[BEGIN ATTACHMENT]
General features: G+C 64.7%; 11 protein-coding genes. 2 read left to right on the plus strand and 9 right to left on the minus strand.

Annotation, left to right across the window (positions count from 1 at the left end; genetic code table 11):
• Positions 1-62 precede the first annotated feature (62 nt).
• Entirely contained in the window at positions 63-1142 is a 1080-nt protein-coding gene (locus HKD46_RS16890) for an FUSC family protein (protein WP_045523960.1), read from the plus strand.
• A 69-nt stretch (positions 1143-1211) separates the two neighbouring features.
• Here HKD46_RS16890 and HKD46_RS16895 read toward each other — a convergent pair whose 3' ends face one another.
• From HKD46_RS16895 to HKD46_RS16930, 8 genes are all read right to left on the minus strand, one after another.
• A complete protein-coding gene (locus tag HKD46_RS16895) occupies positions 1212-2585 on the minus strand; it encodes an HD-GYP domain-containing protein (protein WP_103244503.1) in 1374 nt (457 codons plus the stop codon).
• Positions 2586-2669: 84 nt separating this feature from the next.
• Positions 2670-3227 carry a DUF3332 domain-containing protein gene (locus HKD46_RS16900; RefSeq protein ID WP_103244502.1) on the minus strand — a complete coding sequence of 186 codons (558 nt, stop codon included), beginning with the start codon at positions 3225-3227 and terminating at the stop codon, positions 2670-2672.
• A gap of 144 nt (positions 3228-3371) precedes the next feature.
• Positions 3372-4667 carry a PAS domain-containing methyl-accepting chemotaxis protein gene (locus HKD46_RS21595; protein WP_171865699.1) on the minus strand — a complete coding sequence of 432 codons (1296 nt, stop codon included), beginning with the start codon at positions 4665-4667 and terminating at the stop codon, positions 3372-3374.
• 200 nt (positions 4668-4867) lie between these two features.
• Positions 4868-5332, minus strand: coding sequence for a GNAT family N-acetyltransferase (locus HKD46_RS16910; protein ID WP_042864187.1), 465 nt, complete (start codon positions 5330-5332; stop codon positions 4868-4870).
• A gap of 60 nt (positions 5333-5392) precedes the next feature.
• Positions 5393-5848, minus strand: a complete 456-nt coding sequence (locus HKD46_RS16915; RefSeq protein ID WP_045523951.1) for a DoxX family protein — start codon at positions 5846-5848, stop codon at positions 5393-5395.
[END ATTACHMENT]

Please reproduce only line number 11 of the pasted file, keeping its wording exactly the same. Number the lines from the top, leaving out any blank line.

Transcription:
• A gap of 144 nt (positions 3228-3371) precedes the next feature.